Also underfoot, a Midfoot Transition Zone shaped like an “X” is designed for quick, smooth heel-to-toe transitions. This zone flexes well and contributes to an overall springy feel. Also under the arch, the foam construction supports my high instep well.
All this stacks up to a firm and responsive ride. It’s not, for the record, super squishy. Another perk of the BioMoGo, though, is that it includes an organic ingredient that decomposes faster than traditional EVA. So if it ends up in a landfill, it’ll break down 50 times faster, says Brooks. That’s not to say the midsole stopped working sooner; this pair still feels sturdy and almost-like-new more than 100 miles in.
When it comes to the Launch 6 upper, the one-piece mesh and internal bootie construction proved moldable and breathable. It ran neither hot nor cold, and dried fast, without trapping moisture. Thoughtful details like a padded tongue, soft ankle collar, and reflective hits on the heel were nice touches. What’s more, the round laces are just the right length and stay tied.
While the last felt a touch narrow in the forefoot, it didn’t cause any issues, likely thanks to the pliable upper. While the upper is forgiving, it fits snug, as to be expected with a performance-driven design. The heel fit well and even without my go-to lock-lace, it didn’t cause excess movement or sloppiness.
When it comes to performance, I found the Launch 6 to be a great lightweight trainer and/or potential racer for longer runs. It’s a versatile option in a shoe hoarder’s arsenal. True to the original, it held up for up-tempo and quality days as well as easy runs, strides, long runs, and even some light to moderate trails. Efficient runners could call on the Launch 6 for daily training and not-so-efficient runners (or those who are used to more underfoot) could use this on workout days.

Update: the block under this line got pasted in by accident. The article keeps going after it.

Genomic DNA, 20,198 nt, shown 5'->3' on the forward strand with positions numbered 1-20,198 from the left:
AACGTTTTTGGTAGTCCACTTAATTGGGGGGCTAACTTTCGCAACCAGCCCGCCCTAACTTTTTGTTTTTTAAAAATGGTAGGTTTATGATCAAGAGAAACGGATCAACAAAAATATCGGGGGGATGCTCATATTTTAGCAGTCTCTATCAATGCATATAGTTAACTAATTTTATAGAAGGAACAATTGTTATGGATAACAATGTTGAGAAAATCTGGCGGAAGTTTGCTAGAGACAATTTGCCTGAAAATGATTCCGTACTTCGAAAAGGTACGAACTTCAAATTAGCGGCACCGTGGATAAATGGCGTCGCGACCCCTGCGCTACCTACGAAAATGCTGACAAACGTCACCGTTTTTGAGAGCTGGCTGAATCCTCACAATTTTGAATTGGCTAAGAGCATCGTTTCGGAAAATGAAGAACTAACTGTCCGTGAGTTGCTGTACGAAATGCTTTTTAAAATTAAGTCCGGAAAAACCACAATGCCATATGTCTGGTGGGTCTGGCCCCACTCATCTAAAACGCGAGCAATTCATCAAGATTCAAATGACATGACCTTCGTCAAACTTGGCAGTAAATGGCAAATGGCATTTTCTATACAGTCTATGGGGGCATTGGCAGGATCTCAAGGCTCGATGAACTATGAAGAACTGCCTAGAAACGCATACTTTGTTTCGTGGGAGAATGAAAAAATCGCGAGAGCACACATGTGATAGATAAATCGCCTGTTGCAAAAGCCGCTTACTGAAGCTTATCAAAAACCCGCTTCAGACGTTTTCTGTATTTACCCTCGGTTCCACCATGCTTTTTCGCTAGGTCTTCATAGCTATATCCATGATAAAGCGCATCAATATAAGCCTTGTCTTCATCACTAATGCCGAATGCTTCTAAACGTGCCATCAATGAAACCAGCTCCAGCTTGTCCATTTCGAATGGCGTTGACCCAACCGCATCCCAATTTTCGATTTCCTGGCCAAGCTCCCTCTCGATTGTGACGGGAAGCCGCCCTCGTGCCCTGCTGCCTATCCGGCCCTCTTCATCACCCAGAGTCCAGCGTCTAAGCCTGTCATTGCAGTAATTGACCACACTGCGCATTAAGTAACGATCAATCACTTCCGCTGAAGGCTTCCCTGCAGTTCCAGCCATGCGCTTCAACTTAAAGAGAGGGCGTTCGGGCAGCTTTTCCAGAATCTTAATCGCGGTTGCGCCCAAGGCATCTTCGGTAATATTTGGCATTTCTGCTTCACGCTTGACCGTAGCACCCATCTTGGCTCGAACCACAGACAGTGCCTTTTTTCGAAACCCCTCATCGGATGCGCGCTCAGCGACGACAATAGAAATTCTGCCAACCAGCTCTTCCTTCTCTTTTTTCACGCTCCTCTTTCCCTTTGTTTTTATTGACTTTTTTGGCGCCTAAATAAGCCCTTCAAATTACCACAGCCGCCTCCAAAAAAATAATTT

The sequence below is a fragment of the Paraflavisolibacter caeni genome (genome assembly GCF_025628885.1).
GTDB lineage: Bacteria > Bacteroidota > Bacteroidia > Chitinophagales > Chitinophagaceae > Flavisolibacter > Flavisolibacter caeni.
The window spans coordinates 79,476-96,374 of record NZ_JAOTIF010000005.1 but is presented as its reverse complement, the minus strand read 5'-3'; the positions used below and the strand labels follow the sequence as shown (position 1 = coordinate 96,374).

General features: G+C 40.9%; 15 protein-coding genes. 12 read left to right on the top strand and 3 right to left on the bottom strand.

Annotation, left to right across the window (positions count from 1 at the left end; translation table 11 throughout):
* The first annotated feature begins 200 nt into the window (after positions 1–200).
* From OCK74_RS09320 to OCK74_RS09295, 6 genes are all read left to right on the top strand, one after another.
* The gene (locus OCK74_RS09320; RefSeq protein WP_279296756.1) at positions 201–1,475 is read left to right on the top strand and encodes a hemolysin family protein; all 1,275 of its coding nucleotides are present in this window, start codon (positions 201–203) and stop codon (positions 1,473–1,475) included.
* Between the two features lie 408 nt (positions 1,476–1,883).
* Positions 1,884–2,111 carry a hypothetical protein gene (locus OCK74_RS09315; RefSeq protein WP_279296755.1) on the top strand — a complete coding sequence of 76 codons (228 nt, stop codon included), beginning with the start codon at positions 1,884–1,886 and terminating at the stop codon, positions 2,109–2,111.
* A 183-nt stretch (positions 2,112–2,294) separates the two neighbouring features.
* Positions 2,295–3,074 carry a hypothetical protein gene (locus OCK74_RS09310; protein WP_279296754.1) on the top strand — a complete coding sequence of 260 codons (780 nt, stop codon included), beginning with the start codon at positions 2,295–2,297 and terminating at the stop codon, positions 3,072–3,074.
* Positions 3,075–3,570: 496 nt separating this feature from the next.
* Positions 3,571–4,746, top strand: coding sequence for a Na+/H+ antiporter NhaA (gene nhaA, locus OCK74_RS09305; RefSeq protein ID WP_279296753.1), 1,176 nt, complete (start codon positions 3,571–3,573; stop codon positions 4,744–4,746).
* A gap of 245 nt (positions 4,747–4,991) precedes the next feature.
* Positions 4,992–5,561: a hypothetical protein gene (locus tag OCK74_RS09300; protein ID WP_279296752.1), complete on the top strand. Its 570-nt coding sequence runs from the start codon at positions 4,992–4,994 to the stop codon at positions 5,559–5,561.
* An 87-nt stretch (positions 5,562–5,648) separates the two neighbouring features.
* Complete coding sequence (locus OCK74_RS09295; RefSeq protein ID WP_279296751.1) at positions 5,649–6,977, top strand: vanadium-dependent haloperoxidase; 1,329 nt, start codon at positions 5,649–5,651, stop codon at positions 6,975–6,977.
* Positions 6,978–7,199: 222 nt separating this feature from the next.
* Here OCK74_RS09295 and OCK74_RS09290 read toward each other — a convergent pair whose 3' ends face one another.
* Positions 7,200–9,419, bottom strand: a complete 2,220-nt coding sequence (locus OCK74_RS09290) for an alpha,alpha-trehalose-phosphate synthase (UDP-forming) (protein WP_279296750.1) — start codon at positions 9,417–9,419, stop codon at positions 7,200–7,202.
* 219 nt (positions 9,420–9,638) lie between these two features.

There’s The Rub
If you’re used to soft cushion, this might take some getting used to. As I’ve mentioned, it’s more firm than squish. What’s more, it’s not as snappy as I expected—springy, sure, but snappy, no.
If you’re used to racing flats or other go-fast shoes, you’ll have to sacrifice a few ounces. The Launch 6 lands in the middle of the pack when it comes to weight class. Especially with current advancements in lighter weight foam cushioning over the years, it tips the scales more into the training versus racing camp. Which, let’s be honest, suffices for most of us.
Acronyms make this shoe sound fancy, but it’s really quite simple. Like its matriarch, it serves its purpose without fanfare.
The Brooks Launch 6 is a versatile running shoe that’s ready to go fast(er), with a moderate amount of responsive cushion and a decent weight-to-power ratio. With a sleek and refined upper and more foam under the forefoot, it is a solid update to its predecessors. It fits true to size and is worth a Benjamin Franklin bill.
Launched in December 2018, this style is available in specialty running stores and online for $100.